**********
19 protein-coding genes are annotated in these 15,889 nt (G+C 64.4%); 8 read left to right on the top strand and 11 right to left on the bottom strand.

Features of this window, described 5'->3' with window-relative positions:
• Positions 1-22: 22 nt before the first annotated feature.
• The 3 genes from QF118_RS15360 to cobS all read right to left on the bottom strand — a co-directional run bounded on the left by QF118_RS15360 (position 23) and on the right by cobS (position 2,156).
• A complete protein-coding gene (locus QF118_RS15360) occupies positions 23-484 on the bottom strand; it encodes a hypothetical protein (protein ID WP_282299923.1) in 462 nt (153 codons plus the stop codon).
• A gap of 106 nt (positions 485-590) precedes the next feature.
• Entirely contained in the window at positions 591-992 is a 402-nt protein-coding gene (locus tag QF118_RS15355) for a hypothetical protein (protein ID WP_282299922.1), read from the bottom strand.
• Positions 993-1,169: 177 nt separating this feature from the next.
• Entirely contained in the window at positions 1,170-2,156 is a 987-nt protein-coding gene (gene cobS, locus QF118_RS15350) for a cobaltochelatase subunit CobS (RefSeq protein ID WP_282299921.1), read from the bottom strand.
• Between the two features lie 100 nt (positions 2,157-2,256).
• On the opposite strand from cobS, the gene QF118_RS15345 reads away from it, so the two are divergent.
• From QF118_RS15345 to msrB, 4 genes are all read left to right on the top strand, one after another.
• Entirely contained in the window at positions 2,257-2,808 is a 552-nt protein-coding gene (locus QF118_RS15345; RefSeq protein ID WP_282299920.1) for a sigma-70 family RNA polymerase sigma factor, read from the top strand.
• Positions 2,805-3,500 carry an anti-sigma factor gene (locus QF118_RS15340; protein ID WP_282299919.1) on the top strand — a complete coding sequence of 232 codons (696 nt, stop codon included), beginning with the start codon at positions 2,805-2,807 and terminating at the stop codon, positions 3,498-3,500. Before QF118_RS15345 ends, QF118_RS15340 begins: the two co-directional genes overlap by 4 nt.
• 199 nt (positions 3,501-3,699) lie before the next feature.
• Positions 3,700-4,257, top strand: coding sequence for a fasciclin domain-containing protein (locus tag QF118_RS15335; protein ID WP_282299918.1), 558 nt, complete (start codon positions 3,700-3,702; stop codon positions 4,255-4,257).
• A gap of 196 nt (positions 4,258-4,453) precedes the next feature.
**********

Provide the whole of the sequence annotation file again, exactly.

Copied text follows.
19 protein-coding genes are annotated in these 15,889 nt (G+C 64.4%); 8 read left to right on the top strand and 11 right to left on the bottom strand.

Features of this window, described 5'->3' with window-relative positions:
• Positions 1-22: 22 nt before the first annotated feature.
• The 3 genes from QF118_RS15360 to cobS all read right to left on the bottom strand — a co-directional run bounded on the left by QF118_RS15360 (position 23) and on the right by cobS (position 2,156).
• A complete protein-coding gene (locus QF118_RS15360) occupies positions 23-484 on the bottom strand; it encodes a hypothetical protein (protein ID WP_282299923.1) in 462 nt (153 codons plus the stop codon).
• A gap of 106 nt (positions 485-590) precedes the next feature.
• Entirely contained in the window at positions 591-992 is a 402-nt protein-coding gene (locus tag QF118_RS15355) for a hypothetical protein (protein ID WP_282299922.1), read from the bottom strand.
• Positions 993-1,169: 177 nt separating this feature from the next.
• Entirely contained in the window at positions 1,170-2,156 is a 987-nt protein-coding gene (gene cobS, locus QF118_RS15350) for a cobaltochelatase subunit CobS (RefSeq protein ID WP_282299921.1), read from the bottom strand.
• Between the two features lie 100 nt (positions 2,157-2,256).
• On the opposite strand from cobS, the gene QF118_RS15345 reads away from it, so the two are divergent.
• From QF118_RS15345 to msrB, 4 genes are all read left to right on the top strand, one after another.
• Entirely contained in the window at positions 2,257-2,808 is a 552-nt protein-coding gene (locus QF118_RS15345; RefSeq protein ID WP_282299920.1) for a sigma-70 family RNA polymerase sigma factor, read from the top strand.
• Positions 2,805-3,500 carry an anti-sigma factor gene (locus QF118_RS15340; protein ID WP_282299919.1) on the top strand — a complete coding sequence of 232 codons (696 nt, stop codon included), beginning with the start codon at positions 2,805-2,807 and terminating at the stop codon, positions 3,498-3,500. Before QF118_RS15345 ends, QF118_RS15340 begins: the two co-directional genes overlap by 4 nt.
• 199 nt (positions 3,501-3,699) lie before the next feature.
• Positions 3,700-4,257, top strand: coding sequence for a fasciclin domain-containing protein (locus tag QF118_RS15335; protein ID WP_282299918.1), 558 nt, complete (start codon positions 3,700-3,702; stop codon positions 4,255-4,257).
• A gap of 196 nt (positions 4,258-4,453) precedes the next feature.